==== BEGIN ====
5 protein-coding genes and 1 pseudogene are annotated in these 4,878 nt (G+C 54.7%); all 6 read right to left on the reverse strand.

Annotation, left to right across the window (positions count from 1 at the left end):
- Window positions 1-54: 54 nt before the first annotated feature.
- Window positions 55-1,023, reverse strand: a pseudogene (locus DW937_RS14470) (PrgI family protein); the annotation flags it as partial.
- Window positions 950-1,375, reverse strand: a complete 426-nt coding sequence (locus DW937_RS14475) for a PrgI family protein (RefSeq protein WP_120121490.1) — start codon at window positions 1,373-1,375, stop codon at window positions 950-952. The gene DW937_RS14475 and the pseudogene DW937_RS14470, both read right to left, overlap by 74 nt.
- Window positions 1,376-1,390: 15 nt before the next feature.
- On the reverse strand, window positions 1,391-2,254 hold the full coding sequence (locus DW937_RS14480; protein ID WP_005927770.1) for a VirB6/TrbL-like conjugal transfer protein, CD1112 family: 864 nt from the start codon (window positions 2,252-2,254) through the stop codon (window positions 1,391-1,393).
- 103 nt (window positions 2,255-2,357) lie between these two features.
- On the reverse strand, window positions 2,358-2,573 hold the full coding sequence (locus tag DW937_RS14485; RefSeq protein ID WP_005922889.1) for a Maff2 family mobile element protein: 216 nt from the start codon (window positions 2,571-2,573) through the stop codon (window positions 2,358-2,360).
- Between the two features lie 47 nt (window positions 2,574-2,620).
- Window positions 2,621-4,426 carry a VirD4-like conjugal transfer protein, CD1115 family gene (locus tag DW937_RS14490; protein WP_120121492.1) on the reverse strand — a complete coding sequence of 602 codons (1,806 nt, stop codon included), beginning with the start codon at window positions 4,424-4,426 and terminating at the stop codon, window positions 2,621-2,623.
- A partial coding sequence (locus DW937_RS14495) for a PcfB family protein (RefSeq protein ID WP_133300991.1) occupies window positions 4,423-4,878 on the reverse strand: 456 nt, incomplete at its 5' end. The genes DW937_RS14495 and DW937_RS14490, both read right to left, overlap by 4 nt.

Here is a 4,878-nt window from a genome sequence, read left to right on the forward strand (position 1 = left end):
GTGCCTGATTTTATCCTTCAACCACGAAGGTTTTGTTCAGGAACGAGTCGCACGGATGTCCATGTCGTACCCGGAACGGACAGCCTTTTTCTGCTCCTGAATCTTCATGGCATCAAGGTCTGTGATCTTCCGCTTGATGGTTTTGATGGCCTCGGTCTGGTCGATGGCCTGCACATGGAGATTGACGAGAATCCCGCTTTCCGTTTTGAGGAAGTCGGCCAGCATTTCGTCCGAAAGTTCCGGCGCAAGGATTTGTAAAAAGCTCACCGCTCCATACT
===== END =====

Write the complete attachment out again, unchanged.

5 protein-coding genes and 1 pseudogene are annotated in these 4,878 nt (G+C 54.7%); all 6 read right to left on the reverse strand.

Annotation, left to right across the window (positions count from 1 at the left end):
- Window positions 1-54: 54 nt before the first annotated feature.
- Window positions 55-1,023, reverse strand: a pseudogene (locus DW937_RS14470) (PrgI family protein); the annotation flags it as partial.
- Window positions 950-1,375, reverse strand: a complete 426-nt coding sequence (locus DW937_RS14475) for a PrgI family protein (RefSeq protein WP_120121490.1) — start codon at window positions 1,373-1,375, stop codon at window positions 950-952. The gene DW937_RS14475 and the pseudogene DW937_RS14470, both read right to left, overlap by 74 nt.
- Window positions 1,376-1,390: 15 nt before the next feature.
- On the reverse strand, window positions 1,391-2,254 hold the full coding sequence (locus DW937_RS14480; protein ID WP_005927770.1) for a VirB6/TrbL-like conjugal transfer protein, CD1112 family: 864 nt from the start codon (window positions 2,252-2,254) through the stop codon (window positions 1,391-1,393).
- 103 nt (window positions 2,255-2,357) lie between these two features.
- On the reverse strand, window positions 2,358-2,573 hold the full coding sequence (locus tag DW937_RS14485; RefSeq protein ID WP_005922889.1) for a Maff2 family mobile element protein: 216 nt from the start codon (window positions 2,571-2,573) through the stop codon (window positions 2,358-2,360).
- Between the two features lie 47 nt (window positions 2,574-2,620).
- Window positions 2,621-4,426 carry a VirD4-like conjugal transfer protein, CD1115 family gene (locus tag DW937_RS14490; protein WP_120121492.1) on the reverse strand — a complete coding sequence of 602 codons (1,806 nt, stop codon included), beginning with the start codon at window positions 4,424-4,426 and terminating at the stop codon, window positions 2,621-2,623.
- A partial coding sequence (locus DW937_RS14495) for a PcfB family protein (RefSeq protein ID WP_133300991.1) occupies window positions 4,423-4,878 on the reverse strand: 456 nt, incomplete at its 5' end. The genes DW937_RS14495 and DW937_RS14490, both read right to left, overlap by 4 nt.

Here is a 4,878-nt window from a genome sequence, read left to right on the forward strand (position 1 = left end):
GTGCCTGATTTTATCCTTCAACCACGAAGGTTTTGTTCAGGAACGAGTCGCACGGATGTCCATGTCGTACCCGGAACGGACAGCCTTTTTCTGCTCCTGAATCTTCATGGCATCAAGGTCTGTGATCTTCCGCTTGATGGTTTTGATGGCCTCGGTCTGGTCGATGGCCTGCACATGGAGATTGACGAGAATCCCGCTTTCCGTTTTGAGGAAGTCGGCCAGCATTTCGTCCGAAAGTTCCGGCGCAAGGATTTGTAAAAAGCTCACCGCTCCATACT